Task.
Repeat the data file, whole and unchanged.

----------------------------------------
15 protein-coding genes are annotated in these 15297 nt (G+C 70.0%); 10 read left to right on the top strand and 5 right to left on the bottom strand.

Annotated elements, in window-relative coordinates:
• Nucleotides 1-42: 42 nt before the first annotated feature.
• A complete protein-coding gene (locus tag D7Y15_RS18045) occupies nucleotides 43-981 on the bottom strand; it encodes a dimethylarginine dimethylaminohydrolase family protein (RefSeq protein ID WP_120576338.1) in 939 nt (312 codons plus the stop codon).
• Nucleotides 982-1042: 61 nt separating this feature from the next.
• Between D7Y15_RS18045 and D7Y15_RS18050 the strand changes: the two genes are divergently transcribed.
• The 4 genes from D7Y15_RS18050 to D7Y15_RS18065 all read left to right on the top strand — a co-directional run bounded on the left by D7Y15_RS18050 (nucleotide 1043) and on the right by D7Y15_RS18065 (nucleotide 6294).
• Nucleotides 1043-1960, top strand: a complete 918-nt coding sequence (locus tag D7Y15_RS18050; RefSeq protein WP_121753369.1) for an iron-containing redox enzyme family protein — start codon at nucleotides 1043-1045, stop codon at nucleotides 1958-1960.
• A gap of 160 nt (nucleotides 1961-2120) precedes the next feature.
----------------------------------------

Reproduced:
15 protein-coding genes are annotated in these 15297 nt (G+C 70.0%); 10 read left to right on the top strand and 5 right to left on the bottom strand.

Annotated elements, in window-relative coordinates:
• Nucleotides 1-42: 42 nt before the first annotated feature.
• A complete protein-coding gene (locus tag D7Y15_RS18045) occupies nucleotides 43-981 on the bottom strand; it encodes a dimethylarginine dimethylaminohydrolase family protein (RefSeq protein ID WP_120576338.1) in 939 nt (312 codons plus the stop codon).
• Nucleotides 982-1042: 61 nt separating this feature from the next.
• Between D7Y15_RS18045 and D7Y15_RS18050 the strand changes: the two genes are divergently transcribed.
• The 4 genes from D7Y15_RS18050 to D7Y15_RS18065 all read left to right on the top strand — a co-directional run bounded on the left by D7Y15_RS18050 (nucleotide 1043) and on the right by D7Y15_RS18065 (nucleotide 6294).
• Nucleotides 1043-1960, top strand: a complete 918-nt coding sequence (locus tag D7Y15_RS18050; RefSeq protein WP_121753369.1) for an iron-containing redox enzyme family protein — start codon at nucleotides 1043-1045, stop codon at nucleotides 1958-1960.
• A gap of 160 nt (nucleotides 1961-2120) precedes the next feature.